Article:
The above is the first line to the last song Kate Wolf ever wrote. She recorded it in her hospital room, when she was dying of leukemia 20 years ago. I never saw her, never knew her, but I miss her every day.
But last night, I did wake up to the sound of the wind blowing wild. It was scary at first. Normally we don't get 50 m.p.h. gusts of wind around here, and when we do we are already under a tornado warning. At first I thought it was the rushing sound of a chimney fire; I've never actually heard it, and I would prefer not to, but it's a possibility. Then I looked out in the fading moonlight, and saw the top branches of the white pines swaying like prairie grasses in the wind. I heard things hitting the roof; in the morning light I saw it was white pine cones, falling like hail in the windstorm. Th Hermit went outside and was overwhelmed by the smell of pine resin; a large bough had blown off one of our white pines, though fortunately not one of our "big sisters".
I worry sometimes about the "big sisters". There are three or four of them, about a hundred feet tall and that many years old, that are within felling distance of the cabin. That is, if a gust of wind would shear one of them off near the ground, and the wind were to be blowing in the right direction, a trunk of enormous weight would come crashing down upon the cabin. Fortunately, the likelihood of a shearing wind coming from the southwest is very slight, especially since the force of such a wind would be dampened by a few hundred yards of dense woods. But tell that to an insomniac at two in the morning. At that time, anything is possible.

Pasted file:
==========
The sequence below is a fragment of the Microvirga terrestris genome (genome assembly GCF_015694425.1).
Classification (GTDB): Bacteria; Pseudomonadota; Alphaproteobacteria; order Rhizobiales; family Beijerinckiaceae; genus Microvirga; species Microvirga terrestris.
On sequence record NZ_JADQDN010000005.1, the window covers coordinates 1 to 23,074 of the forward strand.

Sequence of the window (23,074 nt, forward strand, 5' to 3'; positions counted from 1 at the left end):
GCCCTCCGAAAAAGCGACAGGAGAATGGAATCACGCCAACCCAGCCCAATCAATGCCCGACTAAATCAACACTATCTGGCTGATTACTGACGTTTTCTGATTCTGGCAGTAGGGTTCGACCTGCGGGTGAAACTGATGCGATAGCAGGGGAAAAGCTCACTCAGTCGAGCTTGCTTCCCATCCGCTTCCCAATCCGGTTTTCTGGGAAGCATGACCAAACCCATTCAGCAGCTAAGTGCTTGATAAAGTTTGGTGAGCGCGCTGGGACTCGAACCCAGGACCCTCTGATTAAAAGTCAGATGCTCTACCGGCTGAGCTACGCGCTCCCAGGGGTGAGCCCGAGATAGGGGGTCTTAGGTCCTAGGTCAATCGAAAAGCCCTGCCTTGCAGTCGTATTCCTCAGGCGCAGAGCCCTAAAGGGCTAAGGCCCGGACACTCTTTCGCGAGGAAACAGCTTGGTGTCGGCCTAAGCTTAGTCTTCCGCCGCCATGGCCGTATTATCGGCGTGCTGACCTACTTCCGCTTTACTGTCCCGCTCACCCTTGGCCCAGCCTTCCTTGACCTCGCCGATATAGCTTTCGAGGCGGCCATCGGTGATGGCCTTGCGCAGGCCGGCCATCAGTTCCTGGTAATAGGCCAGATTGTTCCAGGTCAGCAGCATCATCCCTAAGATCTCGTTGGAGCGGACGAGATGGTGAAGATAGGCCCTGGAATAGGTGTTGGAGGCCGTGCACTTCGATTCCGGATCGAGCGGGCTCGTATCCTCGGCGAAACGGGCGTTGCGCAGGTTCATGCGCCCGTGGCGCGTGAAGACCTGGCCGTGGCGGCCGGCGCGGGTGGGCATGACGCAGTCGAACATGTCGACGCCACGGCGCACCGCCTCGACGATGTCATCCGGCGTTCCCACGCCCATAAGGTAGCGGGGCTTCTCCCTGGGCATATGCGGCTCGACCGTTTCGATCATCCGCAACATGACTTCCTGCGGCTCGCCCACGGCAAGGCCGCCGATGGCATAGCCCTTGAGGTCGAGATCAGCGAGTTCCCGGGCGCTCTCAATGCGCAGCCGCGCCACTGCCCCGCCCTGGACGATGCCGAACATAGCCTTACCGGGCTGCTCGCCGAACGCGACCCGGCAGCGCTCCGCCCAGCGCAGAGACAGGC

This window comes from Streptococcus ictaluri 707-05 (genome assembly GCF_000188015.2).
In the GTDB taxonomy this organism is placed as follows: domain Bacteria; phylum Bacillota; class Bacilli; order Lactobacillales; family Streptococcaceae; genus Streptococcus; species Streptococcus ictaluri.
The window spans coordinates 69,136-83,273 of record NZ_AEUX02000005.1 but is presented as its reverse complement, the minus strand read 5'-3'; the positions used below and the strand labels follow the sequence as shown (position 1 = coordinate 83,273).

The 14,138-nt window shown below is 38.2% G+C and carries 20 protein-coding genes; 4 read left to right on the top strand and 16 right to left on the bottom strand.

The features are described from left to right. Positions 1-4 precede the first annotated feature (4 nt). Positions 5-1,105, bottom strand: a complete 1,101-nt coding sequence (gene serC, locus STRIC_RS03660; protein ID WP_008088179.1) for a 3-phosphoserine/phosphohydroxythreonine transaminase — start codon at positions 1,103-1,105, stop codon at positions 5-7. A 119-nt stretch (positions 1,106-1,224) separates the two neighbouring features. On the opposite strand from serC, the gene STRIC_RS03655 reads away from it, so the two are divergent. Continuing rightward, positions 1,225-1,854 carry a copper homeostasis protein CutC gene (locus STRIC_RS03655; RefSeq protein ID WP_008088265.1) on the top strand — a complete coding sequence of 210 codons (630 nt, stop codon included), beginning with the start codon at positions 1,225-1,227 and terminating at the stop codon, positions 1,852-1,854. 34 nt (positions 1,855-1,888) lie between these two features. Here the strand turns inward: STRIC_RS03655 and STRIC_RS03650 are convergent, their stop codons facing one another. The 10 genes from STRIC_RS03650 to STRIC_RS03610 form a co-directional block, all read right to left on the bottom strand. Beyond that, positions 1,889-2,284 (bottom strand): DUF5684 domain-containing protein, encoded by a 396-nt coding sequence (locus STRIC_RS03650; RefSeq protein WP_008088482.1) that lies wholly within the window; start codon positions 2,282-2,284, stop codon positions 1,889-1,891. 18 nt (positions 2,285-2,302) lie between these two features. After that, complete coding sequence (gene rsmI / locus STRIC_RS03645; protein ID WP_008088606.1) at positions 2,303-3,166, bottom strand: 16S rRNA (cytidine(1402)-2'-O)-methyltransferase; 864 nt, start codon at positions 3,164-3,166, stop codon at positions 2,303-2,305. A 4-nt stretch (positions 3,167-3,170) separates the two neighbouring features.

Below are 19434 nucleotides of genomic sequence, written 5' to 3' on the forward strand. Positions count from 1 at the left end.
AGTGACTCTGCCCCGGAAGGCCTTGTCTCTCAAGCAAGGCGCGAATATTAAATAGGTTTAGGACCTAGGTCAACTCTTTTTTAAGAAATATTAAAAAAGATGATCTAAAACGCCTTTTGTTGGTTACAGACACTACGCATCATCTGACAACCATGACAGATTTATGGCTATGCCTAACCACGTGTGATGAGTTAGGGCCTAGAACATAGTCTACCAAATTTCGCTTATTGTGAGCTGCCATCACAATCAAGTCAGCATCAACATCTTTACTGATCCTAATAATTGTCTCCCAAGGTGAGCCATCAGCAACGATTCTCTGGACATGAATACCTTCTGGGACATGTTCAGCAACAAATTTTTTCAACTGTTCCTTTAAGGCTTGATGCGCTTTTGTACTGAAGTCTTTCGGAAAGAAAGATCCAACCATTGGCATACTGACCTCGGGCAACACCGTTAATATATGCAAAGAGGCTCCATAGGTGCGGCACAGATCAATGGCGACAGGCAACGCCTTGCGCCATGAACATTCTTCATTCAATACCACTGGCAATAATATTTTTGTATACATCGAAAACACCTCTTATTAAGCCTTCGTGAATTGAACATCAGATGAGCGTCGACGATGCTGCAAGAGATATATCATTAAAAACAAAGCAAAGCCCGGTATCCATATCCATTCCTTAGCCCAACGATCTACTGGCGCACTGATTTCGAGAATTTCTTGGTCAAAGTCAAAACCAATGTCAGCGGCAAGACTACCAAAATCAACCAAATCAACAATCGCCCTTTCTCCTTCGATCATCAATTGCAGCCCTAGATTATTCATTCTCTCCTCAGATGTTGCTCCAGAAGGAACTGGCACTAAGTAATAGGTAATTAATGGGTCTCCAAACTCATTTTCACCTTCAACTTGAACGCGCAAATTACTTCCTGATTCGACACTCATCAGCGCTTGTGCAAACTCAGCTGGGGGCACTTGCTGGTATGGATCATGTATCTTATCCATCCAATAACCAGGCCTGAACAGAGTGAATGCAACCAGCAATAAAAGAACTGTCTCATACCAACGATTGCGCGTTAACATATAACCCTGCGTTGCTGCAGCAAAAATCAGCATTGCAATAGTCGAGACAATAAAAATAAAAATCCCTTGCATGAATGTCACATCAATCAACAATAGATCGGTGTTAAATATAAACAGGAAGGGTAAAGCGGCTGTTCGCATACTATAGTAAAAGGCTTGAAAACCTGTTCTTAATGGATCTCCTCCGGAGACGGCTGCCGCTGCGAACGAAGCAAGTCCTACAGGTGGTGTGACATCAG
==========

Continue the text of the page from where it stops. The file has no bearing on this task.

The wind continued to blow wild all day. I don't handle wind well; it makes me restless and uneasy, perhaps as it is designed to do. It makes me want to stay inside in the refuge of a warm wood fire.
I got a good look at a snow bunting this morning on my way out the driveway. These birds are pure November, blown in by the wind and looking for all the world like wind-blown snow flurries, restless and white and scurrying, in the wild wind.